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Power to the People

I’m the last person to recommend yet another book about the American Civil War, one of which seems to be published every five minutes, ad infinitum, ad nauseum. You would think by now that every meaningful thing to be said about the War Between the States has been.

But Adam Goodheart’s 1861: The Civil War Awakening might be the exception. For one thing, look at the way he sets events then into context with events now. Money quote from a New York Times article adapted from the book, How Slavery Really Ended in America (emphasis mine):

Earthshaking events are sometimes set in motion by small decisions. Perhaps the most famous example was when Rosa Parks boarded a segregated bus in Montgomery, Ala. More recently, a Tunisian fruit vendor’s refusal to pay a bribe set off a revolution that continues to sweep across the Arab world. But in some ways, the moment most like the flight of fugitive slaves to Fort Monroe came two decades ago, when a minor East German bureaucratic foul-up loosed a tide of liberation across half of Europe. On the evening of Nov. 9, 1989, a tumultuous throng of people pressed against the Berlin Wall at Checkpoint Charlie, in response to an erroneous announcement that the ban on travel to the West would be lifted immediately. The captain in charge of the befuddled East German border guards dialed and redialed headquarters to find some higher-up who could give him definitive orders. None could. He put the phone down and stood still for a moment, pondering. “Perhaps he came to his own decision,” Michael Meyer of Newsweek would write. “Whatever the case, at 11:17 p.m. precisely, he shrugged his shoulders, as if to say, ‘Why not?’ . . . ‘Alles auf!’ he ordered. ‘Open ’em up,’ and the gates swung wide.”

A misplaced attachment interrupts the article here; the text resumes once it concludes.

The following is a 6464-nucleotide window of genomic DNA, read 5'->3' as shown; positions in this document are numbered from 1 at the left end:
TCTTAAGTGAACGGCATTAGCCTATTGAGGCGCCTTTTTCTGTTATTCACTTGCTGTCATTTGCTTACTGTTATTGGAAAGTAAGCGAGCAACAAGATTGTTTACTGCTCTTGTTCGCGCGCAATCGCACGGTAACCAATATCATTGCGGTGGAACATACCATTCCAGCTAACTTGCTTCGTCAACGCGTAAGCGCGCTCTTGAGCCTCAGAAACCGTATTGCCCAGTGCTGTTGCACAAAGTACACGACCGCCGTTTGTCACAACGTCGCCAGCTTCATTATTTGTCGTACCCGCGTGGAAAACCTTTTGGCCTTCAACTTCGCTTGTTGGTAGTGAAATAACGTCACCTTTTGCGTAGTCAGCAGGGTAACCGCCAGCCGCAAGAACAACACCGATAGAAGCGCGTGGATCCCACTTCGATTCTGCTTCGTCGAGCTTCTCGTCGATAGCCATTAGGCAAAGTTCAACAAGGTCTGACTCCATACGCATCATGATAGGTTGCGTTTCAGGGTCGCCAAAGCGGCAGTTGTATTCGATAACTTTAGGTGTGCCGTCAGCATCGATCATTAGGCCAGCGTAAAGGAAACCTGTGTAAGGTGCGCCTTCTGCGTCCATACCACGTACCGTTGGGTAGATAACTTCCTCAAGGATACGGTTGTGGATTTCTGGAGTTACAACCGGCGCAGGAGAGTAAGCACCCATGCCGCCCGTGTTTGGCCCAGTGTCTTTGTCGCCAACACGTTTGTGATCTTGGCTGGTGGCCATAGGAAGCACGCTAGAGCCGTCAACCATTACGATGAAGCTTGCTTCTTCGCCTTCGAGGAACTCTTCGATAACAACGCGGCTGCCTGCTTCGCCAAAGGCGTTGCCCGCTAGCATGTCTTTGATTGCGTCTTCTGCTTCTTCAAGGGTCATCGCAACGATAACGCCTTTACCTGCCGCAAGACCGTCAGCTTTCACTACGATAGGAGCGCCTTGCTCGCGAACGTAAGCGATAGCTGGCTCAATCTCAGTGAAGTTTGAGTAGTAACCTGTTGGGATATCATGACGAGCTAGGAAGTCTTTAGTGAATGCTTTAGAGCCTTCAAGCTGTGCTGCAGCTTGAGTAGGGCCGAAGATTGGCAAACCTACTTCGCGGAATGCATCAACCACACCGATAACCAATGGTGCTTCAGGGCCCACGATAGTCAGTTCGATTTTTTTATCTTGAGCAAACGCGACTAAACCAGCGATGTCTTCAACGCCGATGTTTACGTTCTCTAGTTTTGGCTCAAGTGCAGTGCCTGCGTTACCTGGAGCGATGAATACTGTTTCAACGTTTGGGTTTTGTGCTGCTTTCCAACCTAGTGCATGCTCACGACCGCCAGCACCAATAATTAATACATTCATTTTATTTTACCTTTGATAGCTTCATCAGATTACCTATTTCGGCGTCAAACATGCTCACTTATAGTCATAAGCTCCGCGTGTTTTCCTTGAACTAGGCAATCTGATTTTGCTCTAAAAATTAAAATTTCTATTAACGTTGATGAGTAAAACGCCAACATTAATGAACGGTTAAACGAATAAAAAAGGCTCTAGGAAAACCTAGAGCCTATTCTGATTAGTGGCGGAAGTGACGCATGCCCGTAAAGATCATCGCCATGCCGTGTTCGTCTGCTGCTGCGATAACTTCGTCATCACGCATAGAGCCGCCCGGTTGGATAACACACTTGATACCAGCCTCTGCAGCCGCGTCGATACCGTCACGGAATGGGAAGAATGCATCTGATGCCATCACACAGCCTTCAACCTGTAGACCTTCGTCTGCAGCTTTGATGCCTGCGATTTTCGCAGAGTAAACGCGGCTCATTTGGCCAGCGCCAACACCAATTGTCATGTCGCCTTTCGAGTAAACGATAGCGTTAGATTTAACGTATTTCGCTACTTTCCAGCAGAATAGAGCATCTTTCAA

The Iron Curtain did not unravel at that moment, but that night the possibility of cautious, incremental change ceased to exist, if it had ever really existed at all. The wall fell because of those thousands of pressing bodies, and because of that border guard’s shrug.

In the very first months of the Civil War — after Baker, Mallory and Townsend breached their own wall, and Butler shrugged — slavery’s iron curtain began falling all across the South. Lincoln’s secretaries John Hay and John Nicolay, in their biography of the president, would say of the three slaves’ escape, “Out of this incident seems to have grown one of the most sudden and important revolutions in popular thought which took place during the whole war.”

Power to the people. I’m sold.


If you haven’t seen it, Ken Burns’ Emmy Award-winning series, The Civil War, is still the most comprehensive, most insightful, and most heart-wrenching account of the American Civil War ever made, and it may even be the best documentary ever made. I’ve seen it all the way through twice, and I could watch it again. Video clips here on the PBS website.

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